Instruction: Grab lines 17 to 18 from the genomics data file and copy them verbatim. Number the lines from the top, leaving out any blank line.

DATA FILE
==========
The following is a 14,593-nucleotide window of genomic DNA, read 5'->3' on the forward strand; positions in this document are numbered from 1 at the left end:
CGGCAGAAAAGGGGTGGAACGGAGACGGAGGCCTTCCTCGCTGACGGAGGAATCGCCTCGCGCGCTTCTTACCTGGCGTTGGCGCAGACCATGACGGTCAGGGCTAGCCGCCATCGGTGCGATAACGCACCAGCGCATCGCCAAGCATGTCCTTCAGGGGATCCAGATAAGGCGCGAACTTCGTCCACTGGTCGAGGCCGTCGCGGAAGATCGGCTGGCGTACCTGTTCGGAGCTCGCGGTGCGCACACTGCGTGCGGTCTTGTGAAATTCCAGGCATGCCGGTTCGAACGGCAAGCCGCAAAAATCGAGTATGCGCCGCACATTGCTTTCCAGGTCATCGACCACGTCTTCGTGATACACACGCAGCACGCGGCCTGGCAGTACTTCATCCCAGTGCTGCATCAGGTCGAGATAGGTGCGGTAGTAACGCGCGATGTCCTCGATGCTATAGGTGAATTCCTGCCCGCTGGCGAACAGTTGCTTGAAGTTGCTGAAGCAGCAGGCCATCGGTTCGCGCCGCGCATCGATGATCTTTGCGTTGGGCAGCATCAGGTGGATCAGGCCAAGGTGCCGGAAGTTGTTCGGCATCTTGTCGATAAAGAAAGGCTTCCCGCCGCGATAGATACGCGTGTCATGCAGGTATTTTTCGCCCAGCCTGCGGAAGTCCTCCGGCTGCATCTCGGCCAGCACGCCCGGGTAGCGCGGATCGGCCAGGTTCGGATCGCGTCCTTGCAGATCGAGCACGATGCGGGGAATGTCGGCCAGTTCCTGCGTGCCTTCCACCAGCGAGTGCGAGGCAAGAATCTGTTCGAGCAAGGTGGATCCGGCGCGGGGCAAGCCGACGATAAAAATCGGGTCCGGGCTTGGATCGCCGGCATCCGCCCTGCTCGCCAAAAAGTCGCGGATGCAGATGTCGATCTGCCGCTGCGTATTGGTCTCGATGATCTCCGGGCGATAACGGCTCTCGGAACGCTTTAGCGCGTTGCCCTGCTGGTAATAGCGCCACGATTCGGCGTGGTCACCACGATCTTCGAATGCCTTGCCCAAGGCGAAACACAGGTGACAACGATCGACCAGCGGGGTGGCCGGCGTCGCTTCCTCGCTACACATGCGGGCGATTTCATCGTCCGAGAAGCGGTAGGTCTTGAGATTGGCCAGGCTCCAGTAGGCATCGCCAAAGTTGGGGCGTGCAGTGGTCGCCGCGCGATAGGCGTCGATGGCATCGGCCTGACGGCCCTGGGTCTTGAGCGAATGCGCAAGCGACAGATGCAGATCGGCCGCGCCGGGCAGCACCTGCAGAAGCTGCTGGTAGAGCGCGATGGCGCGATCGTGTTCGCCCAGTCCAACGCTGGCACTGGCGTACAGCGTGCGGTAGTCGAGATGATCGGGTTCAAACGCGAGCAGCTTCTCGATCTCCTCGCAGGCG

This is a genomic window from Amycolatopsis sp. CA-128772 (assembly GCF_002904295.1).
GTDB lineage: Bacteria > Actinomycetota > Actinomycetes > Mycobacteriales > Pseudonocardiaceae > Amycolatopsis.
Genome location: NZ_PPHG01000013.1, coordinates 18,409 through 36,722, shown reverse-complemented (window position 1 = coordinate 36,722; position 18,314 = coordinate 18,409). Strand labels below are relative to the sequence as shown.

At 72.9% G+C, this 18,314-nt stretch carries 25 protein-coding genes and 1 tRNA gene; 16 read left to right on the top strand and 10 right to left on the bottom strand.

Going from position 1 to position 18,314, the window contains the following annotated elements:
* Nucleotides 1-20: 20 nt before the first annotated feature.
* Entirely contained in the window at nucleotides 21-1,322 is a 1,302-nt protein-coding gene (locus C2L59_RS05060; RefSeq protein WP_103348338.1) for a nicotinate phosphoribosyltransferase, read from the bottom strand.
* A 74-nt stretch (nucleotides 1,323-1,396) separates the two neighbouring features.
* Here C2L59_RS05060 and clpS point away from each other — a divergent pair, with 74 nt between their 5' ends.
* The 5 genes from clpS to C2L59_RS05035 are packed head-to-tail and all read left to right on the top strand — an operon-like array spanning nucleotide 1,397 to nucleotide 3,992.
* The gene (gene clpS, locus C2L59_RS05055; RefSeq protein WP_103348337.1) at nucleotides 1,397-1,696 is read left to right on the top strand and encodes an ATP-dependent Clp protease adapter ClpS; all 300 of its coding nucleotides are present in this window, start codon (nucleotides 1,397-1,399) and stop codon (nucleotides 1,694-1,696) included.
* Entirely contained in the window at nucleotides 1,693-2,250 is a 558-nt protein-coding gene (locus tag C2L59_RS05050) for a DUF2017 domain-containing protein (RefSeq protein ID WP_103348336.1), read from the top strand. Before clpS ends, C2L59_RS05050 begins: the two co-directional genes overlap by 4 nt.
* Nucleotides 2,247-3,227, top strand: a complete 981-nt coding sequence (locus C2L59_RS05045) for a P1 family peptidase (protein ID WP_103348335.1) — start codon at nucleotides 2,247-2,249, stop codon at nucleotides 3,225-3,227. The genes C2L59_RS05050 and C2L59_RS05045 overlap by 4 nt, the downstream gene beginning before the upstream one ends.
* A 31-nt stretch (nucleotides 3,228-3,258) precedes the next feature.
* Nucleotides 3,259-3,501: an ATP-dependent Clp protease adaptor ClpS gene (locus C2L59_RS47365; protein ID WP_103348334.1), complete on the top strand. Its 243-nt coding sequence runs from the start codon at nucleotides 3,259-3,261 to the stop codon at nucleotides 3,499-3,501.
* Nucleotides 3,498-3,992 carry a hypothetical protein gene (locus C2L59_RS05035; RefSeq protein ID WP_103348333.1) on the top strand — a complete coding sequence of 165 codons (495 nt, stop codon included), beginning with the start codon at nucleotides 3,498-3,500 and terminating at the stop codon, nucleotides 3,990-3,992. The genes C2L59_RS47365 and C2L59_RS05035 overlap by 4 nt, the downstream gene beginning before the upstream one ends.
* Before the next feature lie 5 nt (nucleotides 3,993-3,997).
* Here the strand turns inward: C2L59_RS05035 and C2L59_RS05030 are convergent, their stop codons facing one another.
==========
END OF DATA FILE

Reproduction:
* Nucleotides 3,259-3,501: an ATP-dependent Clp protease adaptor ClpS gene (locus C2L59_RS47365; protein ID WP_103348334.1), complete on the top strand. Its 243-nt coding sequence runs from the start codon at nucleotides 3,259-3,261 to the stop codon at nucleotides 3,499-3,501.
* Nucleotides 3,498-3,992 carry a hypothetical protein gene (locus C2L59_RS05035; RefSeq protein ID WP_103348333.1) on the top strand — a complete coding sequence of 165 codons (495 nt, stop codon included), beginning with the start codon at nucleotides 3,498-3,500 and terminating at the stop codon, nucleotides 3,990-3,992. The genes C2L59_RS47365 and C2L59_RS05035 overlap by 4 nt, the downstream gene beginning before the upstream one ends.